I can't believe it's not common core

New York heads toward finish line on Common Core replacement

PHOTO: Monica Disare
State Education Commissioner MaryEllen Elia at the School of Diplomacy in the Bronx.

New York took a sizable step toward replacing the controversial Common Core learning standards on Tuesday, releasing a revised set of standards that officials hope will be formally approved in June.

These revisions build on a draft set of standards released in September and include practices to improve reading and writing habits along with moving standards to different grade levels in statistics, probability and Algebra. (The full set of standards are available here.)

Despite the lengthy revision process, which included collecting more than 4,000 comments on the draft standards, state officials said these standards are not quite finalized. This most recent draft will appear before the Board of Regents next week and officials said they expect a final vote in June.

“These standards continue to be rigorous” said State Education Commissioner MaryEllen Elia on a call with reporters. “They challenge New York students to do more.”

Replacing the standards, which spell out the knowledge and skills students should be able to demonstrate at each grade level, is the first step in revamping the state’s entire education infrastructure — including tests and teacher evaluations.

Common Core became unpopular in New York in recent years as part of a firestorm of criticism about broader education policy. Critics objected to some of the standards themselves, but also to an overemphasis on testing and the use of standardized tests in teacher evaluations.

Dissatisfaction with these policies led one in five New York state families to opt out of state tests last year and the year before. In response, Governor Andrew Cuomo called for New York to join many states across the country in revising the standards.

Still, the question remains whether these revisions will lead to substantial differences in classrooms or whether they will be simply be a repackaged version of Common Core under a new name.

High Achievement New York, a group that supports the learning standards, sent a statement suggesting these revisions do not mark a major departure from the Common Core.

“The initial revised standards and this draft keep intact six years of work implementing and improving rigorous and high academic standards across New York State,” the statement read.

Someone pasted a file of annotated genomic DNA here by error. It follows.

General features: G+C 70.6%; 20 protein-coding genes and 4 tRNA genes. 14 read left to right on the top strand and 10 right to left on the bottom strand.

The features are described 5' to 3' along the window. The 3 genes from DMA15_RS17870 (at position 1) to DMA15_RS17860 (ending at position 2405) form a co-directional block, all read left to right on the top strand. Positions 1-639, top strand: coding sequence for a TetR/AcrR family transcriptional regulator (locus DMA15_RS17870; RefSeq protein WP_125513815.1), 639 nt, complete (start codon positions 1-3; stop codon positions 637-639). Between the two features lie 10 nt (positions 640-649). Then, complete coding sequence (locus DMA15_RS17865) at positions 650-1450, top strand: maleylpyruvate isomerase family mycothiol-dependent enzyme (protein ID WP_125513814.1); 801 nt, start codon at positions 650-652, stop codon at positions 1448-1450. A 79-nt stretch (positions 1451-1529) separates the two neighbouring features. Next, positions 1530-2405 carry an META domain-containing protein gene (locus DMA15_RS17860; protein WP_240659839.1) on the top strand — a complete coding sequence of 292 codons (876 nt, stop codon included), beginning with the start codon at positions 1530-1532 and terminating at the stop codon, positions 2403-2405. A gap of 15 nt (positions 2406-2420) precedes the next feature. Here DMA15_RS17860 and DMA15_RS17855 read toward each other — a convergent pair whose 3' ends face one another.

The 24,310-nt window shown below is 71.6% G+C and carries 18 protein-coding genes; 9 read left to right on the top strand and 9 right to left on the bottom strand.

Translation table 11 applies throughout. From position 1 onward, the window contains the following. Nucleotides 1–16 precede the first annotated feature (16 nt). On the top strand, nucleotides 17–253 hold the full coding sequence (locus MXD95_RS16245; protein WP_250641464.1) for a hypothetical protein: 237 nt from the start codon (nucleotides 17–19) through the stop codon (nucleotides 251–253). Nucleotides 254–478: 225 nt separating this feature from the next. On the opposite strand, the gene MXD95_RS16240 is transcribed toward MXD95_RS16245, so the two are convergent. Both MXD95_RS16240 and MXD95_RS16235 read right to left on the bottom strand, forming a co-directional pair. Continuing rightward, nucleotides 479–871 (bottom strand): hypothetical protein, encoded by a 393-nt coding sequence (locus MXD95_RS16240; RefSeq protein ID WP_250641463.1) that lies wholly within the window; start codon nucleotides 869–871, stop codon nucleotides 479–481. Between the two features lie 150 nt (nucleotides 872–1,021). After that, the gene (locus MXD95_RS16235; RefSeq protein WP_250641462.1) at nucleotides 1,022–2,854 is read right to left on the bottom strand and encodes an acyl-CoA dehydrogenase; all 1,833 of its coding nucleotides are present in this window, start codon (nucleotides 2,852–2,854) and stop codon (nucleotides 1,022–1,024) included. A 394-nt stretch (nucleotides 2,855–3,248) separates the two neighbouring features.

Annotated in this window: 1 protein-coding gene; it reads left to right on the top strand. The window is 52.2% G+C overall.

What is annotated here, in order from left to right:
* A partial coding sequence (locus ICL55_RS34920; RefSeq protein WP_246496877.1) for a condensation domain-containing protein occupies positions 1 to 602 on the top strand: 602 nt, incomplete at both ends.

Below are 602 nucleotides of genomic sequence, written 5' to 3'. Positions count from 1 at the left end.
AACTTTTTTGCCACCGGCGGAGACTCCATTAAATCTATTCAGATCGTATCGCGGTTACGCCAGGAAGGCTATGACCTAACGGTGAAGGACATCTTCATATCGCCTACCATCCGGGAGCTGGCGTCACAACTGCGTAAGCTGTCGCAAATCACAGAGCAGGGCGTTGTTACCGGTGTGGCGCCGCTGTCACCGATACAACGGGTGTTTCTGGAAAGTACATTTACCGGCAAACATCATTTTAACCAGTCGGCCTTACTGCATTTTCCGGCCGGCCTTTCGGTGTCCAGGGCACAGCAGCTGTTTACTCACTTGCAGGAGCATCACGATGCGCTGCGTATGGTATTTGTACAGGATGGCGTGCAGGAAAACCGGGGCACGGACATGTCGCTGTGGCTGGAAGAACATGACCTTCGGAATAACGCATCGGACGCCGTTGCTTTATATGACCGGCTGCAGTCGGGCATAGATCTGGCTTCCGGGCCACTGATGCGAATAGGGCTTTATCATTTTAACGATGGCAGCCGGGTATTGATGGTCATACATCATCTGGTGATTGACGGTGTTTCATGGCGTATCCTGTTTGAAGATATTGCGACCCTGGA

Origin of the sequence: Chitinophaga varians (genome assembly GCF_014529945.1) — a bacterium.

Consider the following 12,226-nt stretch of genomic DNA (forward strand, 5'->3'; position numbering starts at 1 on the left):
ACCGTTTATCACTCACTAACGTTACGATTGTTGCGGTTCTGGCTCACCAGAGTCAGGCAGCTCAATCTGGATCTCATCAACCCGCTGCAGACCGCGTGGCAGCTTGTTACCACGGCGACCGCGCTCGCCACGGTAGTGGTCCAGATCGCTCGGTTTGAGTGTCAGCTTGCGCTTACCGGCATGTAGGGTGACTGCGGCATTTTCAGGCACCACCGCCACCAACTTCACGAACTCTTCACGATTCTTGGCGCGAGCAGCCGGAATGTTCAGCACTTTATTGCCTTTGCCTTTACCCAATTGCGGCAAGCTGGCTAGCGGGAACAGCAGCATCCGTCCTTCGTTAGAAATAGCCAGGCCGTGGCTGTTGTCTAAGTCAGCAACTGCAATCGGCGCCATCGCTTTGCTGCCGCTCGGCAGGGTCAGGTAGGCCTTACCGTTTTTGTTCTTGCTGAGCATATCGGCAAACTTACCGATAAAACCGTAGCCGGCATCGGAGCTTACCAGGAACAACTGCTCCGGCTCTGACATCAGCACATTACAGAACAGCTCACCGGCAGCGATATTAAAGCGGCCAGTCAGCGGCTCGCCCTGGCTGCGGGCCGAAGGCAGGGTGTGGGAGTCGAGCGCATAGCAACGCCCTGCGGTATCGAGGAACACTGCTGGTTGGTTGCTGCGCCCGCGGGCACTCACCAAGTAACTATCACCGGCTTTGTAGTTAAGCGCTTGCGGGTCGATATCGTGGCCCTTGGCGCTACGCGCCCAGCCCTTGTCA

In most other states that have revised the Common Core, changes have been fairly minimal.

But Elia said in September that New York had changed more than half the standards and promised it was not just “tinkering around the edges.” On Tuesday, Elia said the state had not yet done a similar analysis of these new revisions.

Teachers have voiced opposition to specific standards, often in elementary school reading or higher-level math. The state took a first crack at fixing those problems in September. For instance, in the early grades, officials switched language from read “grade-level text” to reading “a variety of text levels.” Also, standards that were too vague for geometry teachers, like “prove theorems about triangles,” were clarified.

It appears officials again took a look at these puzzle pieces. Officials convened an early learning task force to continue making recommendations on how to best serve the state’s youngest readers. They also moved higher-level math standards to more appropriate grade levels, state officials said.

In response to an inquiry about English language learners, Elia said teachers who work with these students were intimately involved in the process of drafting the standards and the state is working on ways to help implement them.

That was an issue for New York City teachers union president Michael Mulgrew, who criticized the draft standards in September, particularly as they related to English learners and early grade levels.

The UFT had not sent a statement as of early Tuesday afternoon, but the state teachers union praised the process.

“New York educators played a central role in crafting these new, New York standards — an important change,” NYSUT President Andy Pallotta said in a statement. “In relying on educators in an open, transparent process, the State Education Department is showing a commitment to getting it right.”

There is also support, generally, for the substance of the Common Core standards. As part of the review process, the state surveyed teachers, parents and others, and found most respondents viewed the standards themselves favorably.

As for the name of the new standards, Elia said she will leave that up to the Regents to decide.

money money money

New York City teachers get news they’ve been waiting for: how much money they’ll receive for classroom supplies

New York City teachers will each get $250 this year to spend on classroom supplies — more than they’ve ever gotten through the city’s reimbursement program before.

The city’s 2017-18 budget dramatically ramped up spending for the Teacher’s Choice program, a 30-year-old collaboration between the City Council and the United Federation of Teachers. More than $20 million will go the program this year.

On Thursday, the union texted its members with details about how the city’s budget will translate to their wallets. General education teachers will each get $250, reimbursable against expenses. (Educators who work in other areas get slightly less; teachers tell the union they spend far more.)

Money given to New York City teachers for classroom supplies, measured in dozens of tissue boxes.